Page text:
As is well known -- the Huffman algorithm is a remarkably simple, and is a wonderfully illustrative example of the greedy method in algorithm design. However, the Huffman problem, which is to design an optimal binary character code (or an optimal binary tree with weighted leaves) is intrinsically technical, and its specification is ill-suited for students with modest mathematical sophistication.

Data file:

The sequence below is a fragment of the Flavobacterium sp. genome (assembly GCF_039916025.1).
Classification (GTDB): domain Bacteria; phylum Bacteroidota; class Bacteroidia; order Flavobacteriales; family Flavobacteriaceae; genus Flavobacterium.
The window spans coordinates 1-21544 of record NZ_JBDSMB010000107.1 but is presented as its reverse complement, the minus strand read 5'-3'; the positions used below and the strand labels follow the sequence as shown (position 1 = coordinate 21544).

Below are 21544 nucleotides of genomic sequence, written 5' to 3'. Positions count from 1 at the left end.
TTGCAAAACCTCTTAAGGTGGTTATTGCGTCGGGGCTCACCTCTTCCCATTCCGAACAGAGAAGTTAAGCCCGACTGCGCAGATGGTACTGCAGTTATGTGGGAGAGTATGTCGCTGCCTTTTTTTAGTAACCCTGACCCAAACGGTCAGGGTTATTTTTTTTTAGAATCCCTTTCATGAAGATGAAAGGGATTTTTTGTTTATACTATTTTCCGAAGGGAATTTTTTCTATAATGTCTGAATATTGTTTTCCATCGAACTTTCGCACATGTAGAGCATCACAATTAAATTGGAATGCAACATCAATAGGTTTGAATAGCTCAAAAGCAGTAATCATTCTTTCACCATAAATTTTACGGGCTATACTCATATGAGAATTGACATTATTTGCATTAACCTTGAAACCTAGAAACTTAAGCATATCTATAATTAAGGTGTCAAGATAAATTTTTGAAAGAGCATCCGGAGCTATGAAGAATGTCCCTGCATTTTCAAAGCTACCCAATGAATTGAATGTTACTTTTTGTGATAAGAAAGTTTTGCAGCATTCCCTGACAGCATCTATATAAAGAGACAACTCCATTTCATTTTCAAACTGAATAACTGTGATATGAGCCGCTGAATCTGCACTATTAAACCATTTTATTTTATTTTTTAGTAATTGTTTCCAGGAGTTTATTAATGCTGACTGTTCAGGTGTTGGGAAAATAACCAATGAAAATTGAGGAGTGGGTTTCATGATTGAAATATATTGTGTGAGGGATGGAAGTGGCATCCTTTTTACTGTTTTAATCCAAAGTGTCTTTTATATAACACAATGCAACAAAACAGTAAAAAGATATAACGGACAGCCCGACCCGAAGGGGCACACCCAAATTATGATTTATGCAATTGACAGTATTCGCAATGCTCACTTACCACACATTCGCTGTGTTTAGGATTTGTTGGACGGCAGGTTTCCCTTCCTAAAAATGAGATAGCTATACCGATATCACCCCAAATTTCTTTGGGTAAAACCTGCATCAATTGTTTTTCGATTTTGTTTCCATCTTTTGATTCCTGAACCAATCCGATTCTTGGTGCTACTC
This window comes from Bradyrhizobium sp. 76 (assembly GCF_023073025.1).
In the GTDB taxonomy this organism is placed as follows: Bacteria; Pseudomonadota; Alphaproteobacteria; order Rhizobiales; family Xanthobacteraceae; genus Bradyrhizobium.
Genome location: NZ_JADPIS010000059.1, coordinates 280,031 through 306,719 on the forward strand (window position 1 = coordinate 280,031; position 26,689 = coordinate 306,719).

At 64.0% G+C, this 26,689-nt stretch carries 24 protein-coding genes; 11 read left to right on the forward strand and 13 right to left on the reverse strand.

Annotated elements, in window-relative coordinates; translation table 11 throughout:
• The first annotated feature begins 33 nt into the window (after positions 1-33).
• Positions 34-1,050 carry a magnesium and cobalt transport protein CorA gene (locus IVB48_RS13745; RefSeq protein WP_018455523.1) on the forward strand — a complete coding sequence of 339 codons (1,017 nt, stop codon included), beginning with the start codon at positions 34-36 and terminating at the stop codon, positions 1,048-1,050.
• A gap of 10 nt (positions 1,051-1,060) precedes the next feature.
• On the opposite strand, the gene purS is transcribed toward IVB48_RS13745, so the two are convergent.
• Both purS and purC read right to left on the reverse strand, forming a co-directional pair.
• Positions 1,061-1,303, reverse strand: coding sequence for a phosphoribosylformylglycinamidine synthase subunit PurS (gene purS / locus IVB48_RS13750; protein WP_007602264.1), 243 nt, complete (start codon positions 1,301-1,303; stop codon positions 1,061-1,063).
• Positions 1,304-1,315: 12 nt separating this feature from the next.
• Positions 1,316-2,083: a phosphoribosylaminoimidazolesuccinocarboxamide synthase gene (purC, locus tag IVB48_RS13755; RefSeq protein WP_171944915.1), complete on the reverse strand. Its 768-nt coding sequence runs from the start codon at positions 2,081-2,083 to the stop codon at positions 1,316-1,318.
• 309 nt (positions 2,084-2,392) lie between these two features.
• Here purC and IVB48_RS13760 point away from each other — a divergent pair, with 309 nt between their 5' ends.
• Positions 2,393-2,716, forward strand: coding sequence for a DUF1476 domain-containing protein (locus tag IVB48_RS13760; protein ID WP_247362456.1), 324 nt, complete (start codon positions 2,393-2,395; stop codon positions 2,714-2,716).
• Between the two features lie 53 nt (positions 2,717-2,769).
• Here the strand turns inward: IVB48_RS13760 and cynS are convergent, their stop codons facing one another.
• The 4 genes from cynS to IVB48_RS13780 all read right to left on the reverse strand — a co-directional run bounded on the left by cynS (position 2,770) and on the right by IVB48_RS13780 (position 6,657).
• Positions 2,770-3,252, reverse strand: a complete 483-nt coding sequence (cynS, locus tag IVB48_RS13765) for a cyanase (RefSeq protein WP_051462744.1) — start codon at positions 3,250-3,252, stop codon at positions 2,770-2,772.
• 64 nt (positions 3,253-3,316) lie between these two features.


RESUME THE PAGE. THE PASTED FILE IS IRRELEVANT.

This difficulty is circumvented by introducing an alternative 'precursor' problem that is easy to understand, and where this understanding can lead to student-devised solutions: how to merge k sorted lists of varying length together as efficiently as possible. Once students have solved this problem, they are better prepared to understand Huffman problem can be trivially reduced to it, and thus and why their merging algorithm solves it. Even the correctness argument is simplified by this approach.